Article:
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In class we are solving the linear differential equation with driving given by $$ \frac{dx}{dt} = -\gamma x + f(t) $$ The professor first transformed to a new variable $y$, $$ y(t) := x(t) e^{\gamma t} $$ and then calculate the differential equation for $y$: $$ \frac{dy}{dt} = \frac{\partial y}{\partial x}\frac{dx}{dt} + \frac{\partial y}{\partial t} = e^{\gamma t} f(t) $$ Problem: I don't understand how he reached the last step, i.e., how it equals $e^{\gamma t} f(t)$.

Attempt: Here is what I get for the differentials: $$ \frac{\partial y}{\partial x} = e^{\gamma t} \\ \frac{dx}{dt} = -\gamma x + f(t) \\ \frac{\partial y}{\partial t} = e^{\gamma t}\frac{dx}{dt} + x(t)\gamma e^{\gamma t} $$ Given these, I get $$ \frac{\partial y}{\partial x}\frac{dx}{dt} + \frac{\partial y}{\partial t} = -\gamma x e^{\gamma t} + 2fe^{\gamma t} $$ which is incorrect. It's probably my differentials that are incorrect, but what am I doing wrong here?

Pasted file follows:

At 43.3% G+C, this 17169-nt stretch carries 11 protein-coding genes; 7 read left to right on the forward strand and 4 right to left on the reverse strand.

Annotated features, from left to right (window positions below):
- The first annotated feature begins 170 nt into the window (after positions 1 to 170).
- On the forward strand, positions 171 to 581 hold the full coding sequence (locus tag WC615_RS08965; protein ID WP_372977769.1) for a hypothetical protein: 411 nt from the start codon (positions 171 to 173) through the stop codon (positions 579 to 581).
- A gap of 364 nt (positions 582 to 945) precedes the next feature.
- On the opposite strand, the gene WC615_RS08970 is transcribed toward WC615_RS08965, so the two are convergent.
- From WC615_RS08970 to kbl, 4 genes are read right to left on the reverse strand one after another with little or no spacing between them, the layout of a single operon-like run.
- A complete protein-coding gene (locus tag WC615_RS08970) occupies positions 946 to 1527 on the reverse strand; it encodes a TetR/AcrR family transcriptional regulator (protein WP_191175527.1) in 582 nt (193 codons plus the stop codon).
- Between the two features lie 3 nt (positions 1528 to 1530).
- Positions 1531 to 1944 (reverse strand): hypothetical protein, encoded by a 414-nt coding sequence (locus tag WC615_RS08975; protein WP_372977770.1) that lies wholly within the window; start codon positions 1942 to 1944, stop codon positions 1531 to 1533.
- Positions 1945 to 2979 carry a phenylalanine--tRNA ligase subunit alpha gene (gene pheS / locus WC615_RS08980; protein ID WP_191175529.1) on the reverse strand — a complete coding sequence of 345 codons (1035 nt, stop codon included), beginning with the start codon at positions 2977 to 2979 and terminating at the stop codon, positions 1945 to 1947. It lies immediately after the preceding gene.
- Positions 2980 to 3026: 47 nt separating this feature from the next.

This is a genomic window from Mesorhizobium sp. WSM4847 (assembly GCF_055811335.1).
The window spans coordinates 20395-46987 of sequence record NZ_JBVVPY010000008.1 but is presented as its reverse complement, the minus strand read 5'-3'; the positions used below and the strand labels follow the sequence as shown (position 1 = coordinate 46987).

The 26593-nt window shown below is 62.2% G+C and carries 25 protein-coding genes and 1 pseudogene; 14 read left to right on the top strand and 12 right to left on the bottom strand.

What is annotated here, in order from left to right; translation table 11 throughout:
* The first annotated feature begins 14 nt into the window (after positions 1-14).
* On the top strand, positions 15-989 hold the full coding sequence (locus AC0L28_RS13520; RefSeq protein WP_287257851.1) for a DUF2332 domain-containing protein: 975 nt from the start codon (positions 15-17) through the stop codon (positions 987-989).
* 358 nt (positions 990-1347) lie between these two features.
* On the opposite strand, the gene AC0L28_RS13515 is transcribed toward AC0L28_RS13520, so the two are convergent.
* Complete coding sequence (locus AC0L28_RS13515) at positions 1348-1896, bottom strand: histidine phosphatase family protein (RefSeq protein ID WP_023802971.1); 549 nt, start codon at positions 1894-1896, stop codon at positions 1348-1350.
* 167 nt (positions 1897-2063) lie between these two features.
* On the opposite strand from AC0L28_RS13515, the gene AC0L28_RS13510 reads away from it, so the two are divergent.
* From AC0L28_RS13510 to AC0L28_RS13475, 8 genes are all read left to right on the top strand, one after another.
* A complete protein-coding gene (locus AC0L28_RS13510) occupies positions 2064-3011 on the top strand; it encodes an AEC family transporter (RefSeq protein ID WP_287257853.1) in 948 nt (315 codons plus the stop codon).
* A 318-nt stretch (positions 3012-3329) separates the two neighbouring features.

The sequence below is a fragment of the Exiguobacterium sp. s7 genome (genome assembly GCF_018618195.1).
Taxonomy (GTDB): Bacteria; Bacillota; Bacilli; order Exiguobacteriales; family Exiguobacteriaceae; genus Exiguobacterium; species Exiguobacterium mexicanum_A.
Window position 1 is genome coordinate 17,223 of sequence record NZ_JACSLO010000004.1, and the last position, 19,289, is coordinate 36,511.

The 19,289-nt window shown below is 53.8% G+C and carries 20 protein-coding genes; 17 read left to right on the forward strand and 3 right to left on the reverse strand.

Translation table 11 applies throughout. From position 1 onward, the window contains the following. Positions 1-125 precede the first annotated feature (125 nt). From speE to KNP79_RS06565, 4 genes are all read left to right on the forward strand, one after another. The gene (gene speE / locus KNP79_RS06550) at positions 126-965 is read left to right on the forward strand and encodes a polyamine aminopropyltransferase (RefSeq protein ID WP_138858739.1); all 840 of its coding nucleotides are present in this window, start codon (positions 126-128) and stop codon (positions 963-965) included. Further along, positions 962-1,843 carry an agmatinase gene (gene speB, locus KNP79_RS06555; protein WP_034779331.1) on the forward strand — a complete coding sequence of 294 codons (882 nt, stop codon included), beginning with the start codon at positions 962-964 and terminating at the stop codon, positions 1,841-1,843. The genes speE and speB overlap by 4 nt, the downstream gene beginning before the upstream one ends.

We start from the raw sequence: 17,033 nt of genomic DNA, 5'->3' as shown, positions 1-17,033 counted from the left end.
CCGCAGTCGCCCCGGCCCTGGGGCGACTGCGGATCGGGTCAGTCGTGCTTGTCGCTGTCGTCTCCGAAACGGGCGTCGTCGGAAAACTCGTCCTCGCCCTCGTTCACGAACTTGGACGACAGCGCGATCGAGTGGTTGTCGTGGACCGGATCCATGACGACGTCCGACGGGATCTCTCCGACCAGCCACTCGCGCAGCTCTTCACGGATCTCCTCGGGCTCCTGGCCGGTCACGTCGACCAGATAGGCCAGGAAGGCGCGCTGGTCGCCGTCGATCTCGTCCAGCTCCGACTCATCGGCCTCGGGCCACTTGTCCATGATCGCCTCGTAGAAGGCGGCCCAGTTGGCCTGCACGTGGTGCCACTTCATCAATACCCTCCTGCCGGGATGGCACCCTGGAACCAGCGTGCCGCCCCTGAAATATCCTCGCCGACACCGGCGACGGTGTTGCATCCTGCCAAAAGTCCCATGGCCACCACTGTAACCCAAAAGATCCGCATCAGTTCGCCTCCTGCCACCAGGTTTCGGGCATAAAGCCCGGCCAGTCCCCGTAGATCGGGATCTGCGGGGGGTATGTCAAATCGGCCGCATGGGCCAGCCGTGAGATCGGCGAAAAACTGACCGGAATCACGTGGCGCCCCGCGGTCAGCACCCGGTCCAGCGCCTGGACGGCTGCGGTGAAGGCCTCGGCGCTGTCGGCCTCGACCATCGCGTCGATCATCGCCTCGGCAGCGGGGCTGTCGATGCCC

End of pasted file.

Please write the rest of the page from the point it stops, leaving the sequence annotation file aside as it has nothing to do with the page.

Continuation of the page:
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Attempt: Here is what I get for the differentials: $$ \frac{\partial y}{\partial x} = e^{\gamma t} \\ \frac{dx}{dt} = -\gamma x + f(t) \\ \color{red}{\frac{\partial y}{\partial t} = e^{\gamma t}\frac{dx}{dt} + x(t)\gamma e^{\gamma t}} $$

By calculating $\frac{dy}{dt}$ as $$\frac{dy}{dt} = \color{blue}{\frac{\partial y}{\partial x}\frac{dx}{dt} }+ \color{red}{\frac{\partial y}{\partial t}}$$ you have already taken the $x$, and $t$ through $x$, dependency into account (blue). That leaves:

$$\frac{\partial y}{\partial t} = x\gamma e^{\gamma t}$$ and so: $$\frac{dy}{dt} = e^{\gamma t} \bigl( -\gamma x + f(t) \bigr) + x\gamma e^{\gamma t} = e^{\gamma t}f(t)$$

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Differentiate $y(t) = x(t) e^{\gamma t}$ with the product rule:

$$y'(t)=x'(t)e^{\gamma t}+x(t) \gamma e^{\gamma t}.$$

Since $x'(t)=- \gamma x(t)+f(t)$, we get

$$y'(t)=(- \gamma x(t)+f(t))e^{\gamma t}+x(t)\gamma e^{\gamma t}=f(t)e^{\gamma t}.$$

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$$\frac{dx}{dt}+\gamma x=f(t)\Rightarrow e^{-t} \frac{d(e^t x)}{dt}=f(t) \Rightarrow \frac{d(e^t x)}{dt}=e^t f(t). $$ Finally, integrating we get $$e^t x=\int e^t f(t)+C \Rightarrow x=e^{-t} \int e^t x dt+C e^{-t}.$$

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